Take fear out of voting

So when I am urged to “vote strategically,” it leaves a bitter taste in my mouth.

I believe our present electoral system is flawed. I hope I will live to see the day when Canada and British Columbia will join the vast majority of global democracies and adopt a proportional system of representation.

All that being said, I honour what system we have. I have voted in every election I have been eligible for — municipal, provincial and federal — in a period spanning more than 40 years. During most of those years, my candidate of choice has not been elected.

So what do I do? Do I throw my hands up in despair? Do I vow never to vote again? Both tempting but pointless gestures. Always I vote with my heart and head fully engaged. I vote for the candidate or party whose policies most closely reflect my beliefs. To do anything less would be to betray my privilege and responsibility as a citizen.

So when I am urged to “vote strategically,” it leaves a bitter taste in my mouth. Our country and our province have experienced too much of the “politics of fear” in recent years — too many apocalyptic warnings about what would happen if we elected so-and-so. Fear is no sensible guide for conducting a life or bringing about meaningful change.

On May 14, I will not vote for the “safest” or the most “expedient” or even as a gesture of protest; instead I will choose a candidate based on what is right — for me. To my mind, this is the only way genuine, meaningful change can take place — with one person at a time, doing the right thing.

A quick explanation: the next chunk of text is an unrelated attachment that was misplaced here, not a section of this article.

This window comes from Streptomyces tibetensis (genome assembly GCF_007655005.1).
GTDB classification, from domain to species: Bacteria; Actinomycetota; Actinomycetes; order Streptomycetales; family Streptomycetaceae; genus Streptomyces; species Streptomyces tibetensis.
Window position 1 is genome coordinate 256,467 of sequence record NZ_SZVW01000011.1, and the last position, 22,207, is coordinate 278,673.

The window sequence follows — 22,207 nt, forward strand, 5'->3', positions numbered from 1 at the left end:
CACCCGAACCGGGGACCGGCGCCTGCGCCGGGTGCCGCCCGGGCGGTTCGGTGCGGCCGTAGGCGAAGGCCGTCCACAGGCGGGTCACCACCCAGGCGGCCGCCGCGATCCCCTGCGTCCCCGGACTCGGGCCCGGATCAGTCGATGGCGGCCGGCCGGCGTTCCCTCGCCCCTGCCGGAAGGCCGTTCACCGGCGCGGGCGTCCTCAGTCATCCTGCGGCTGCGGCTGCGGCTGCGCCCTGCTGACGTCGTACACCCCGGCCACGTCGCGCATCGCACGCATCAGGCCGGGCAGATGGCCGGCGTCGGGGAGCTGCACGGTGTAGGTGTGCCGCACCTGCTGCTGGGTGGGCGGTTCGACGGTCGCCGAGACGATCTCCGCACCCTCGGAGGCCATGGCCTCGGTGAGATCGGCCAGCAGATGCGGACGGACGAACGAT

No matter what your political persuasion, on May 14, take fear out of the equation and replace it with hope; vote for the candidate and party that is right for you.

Brian Deon



Just Posted

Slocan seniors’ housing hosts grand opening Sept. 27

The society wants to give the public a glimpse before tenants move in and the weather changes.

LETTERS: Tom Fletcher analysis is as outdated as the Edsel

Dona grace-Campbell takes issue with columnist Tom Fletcher’s column on the carbon tax

Kootenay author to speak about her hockey mom memoir

Angie Abdou will be at the Oxygen Art Centre on Sept. 28

Hospice to B.C. council race candidate dies

A week after leaving hospice to go to city hall to declare his candidacy, David Hesketh has died.

VIDEO: Lydia Kania is here to skunk you

The Vallican track athlete has turned to cribbage in her senior years

Tilray Inc sees $10-billion in market cap go up in smoke

Tilray’s share price closed at $123 US on Friday, a decline from its intraday peak of nearly $300 US earlier in the week

Breast density to be included in mammogram results across B.C.

The information is crucial in proactively reducing the risk of breast cancer, doctors say

Canada to boost support for riskier forms of renewable energy: minister

A $30-million contribution to a $117-million tidal project hopes to harness the immense power of the Bay of Fundy

B.C. watching Trans Mountain review, George Heyman says

Court decision stalling pipeline ‘validates’ environmental concerns

Browns beat streak, win first NFL game in 635 days

Baker Mayfield erased any doubts about why the Browns selected him with the No. 1 overall pick

New silver collector coin features Indigenous dancer

New silver collectors coin captures fast-paced energy of an Indigenous powwow

VIDEO: Replica Haida totem pole raised at B.C. park

‘Reconciliation ceremony’ will include SFN leaders, provincial politicians

B.C. woman with autism has scooter stolen from SkyTrain station

Kayla Polege purchased scooter after ‘shutdowns’ on transit

Most Read